China asked Pakistan on Friday to bring to justice planners of this week's "terrorist attack" in the neighboring country that killed at least nine Chinese workers and three of their Pakistani coworkers.
Premier Li Keqiang raised the issue with Pakistani Prime Minister Imran Khan by phone, Chinese state media reported. Li stressed the need for Pakistan to "use all necessary measures" to investigate the incident and hold the culprits accountable.
Khan's office said in a statement that he assured Li that his government would spare no effort to fully investigate the incident. "No hostile forces would be allowed to damage brotherly relations between Pakistan and China," he added.
Wednesday's suspected suicide attack — the largest loss of life of Chinese citizens in Pakistan in recent years — targeted a two-bus convoy transporting Chinese and Pakistani workers to the China-funded Dasu hydropower project that is under construction in the northwestern Kohistan region.
Chinese officials were quick to blame a "blast" for causing the deadly incident.
"China is shocked by and condemns the bomb attack … mourns for the Chinese and Pakistani personnel killed in the attack, and expresses sympathy to their families and the injured," Foreign Ministry spokesman Zhao Lijian told reporters in Beijing just hours after the attack.
Pakistani officials originally described the event as an accident, saying a "mechanical failure" triggered the blast and plunged one of the buses into a ravine.
Pakistani Information Minister Fawad Chaudhry said Thursday, however, that traces of explosives were detected and that "a terrorist attack cannot be ruled out in the incident."
The confusion, VOA has learned, stemmed from medical examinations of the victims, none of whom carried explosives-related marks or injuries.
Sources said Pakistani investigators later retrieved a car and the body parts of its suspected driver, suggesting it was a suicide car bombing.
The bomber tried to ram his explosive-laden car into the first bus, but the ensuing blast did not go off with full intensity due to technical glitches, shattering windows but causing no harm to the passengers.
The explosion prompted the driver of the second bus to swerve to avoid a collision, plunging the bus into a ravine. That resulted in all the deaths and injuries, the sources said.
This is not the first time Chinese nationals have come under attack in Pakistan.
Beijing and Islamabad are traditionally close allies. In recent years, China has invested billions of dollars in Pakistan building roads, communication networks, ports and power plants under President Xi Jinping's global Belt and Road Initiative.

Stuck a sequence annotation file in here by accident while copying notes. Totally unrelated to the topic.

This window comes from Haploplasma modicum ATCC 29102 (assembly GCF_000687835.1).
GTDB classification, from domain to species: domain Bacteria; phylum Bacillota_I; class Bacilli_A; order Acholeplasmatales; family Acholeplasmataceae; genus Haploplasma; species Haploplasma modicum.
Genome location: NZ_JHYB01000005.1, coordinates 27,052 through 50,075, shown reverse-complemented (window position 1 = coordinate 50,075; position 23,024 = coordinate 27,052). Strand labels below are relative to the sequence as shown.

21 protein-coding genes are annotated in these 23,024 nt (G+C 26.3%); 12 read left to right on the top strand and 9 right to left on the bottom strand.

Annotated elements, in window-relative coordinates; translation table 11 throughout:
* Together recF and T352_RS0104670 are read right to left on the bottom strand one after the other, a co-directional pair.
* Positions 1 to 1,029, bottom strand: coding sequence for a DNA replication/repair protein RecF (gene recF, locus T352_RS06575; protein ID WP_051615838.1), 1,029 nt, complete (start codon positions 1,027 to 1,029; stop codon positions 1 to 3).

The bilateral collaboration, known as the China-Pakistan Economic Corridor or CPEC, has brought more than $25 billion in Chinese investment over the past six years, along with thousands of Chinese workers and engineers to work on the mega project.
No one has claimed responsibility for Wednesday's attack.
Pakistani officials usually suspect separatists operating in southwestern Baluchistan province, the hub of CPEC projects, who often claim credit for plotting attacks against Chinese.
Islamabad accuses rival India of funding the Baluch militants to subvert its deepening economic partnership with Beijing, charges New Delhi rejects.
Pakistan has deployed tens of thousands of regular and paramilitary troops to protect CPEC projects and Chinese nationals working on them.
Officials also suspect the attack could be the work of the outlawed Islamist Pakistani Taliban militant group.
"There are complicated and deep changes in the global and regional situations," Li was quoted as telling Khan. "China attaches high attention to China-Pakistan relations and is willing to enhance strategic communications and coordination, deepen practical cooperation, safeguard regional peace and security and bring benefits to both peoples."
Pakistani officials said the Dasu dam project, where Wednesday's attack took place, is not part of the CPEC, but Chinese nationals live and work at guarded facilities in the area.
Local media reported Friday the latest attack on Chinese nationals prompted Beijing to abruptly postpone a long-awaited meeting with Islamabad to review progress on CPEC projects and related problems facing Chinese companies in Pakistan.
The meeting of the Joint Cooperation Committee, which was intended to accelerate work on CPEC programs, was scheduled to take place Friday after nearly two years.
"The JCC-10 meeting on CPEC, which was scheduled to be held on July 16, 2021, has been postponed to a later date after Eid," Asim Saleem Bajwa, chairman of the CPEC Authority, tweeted Thursday.
This report includes information from Reuters.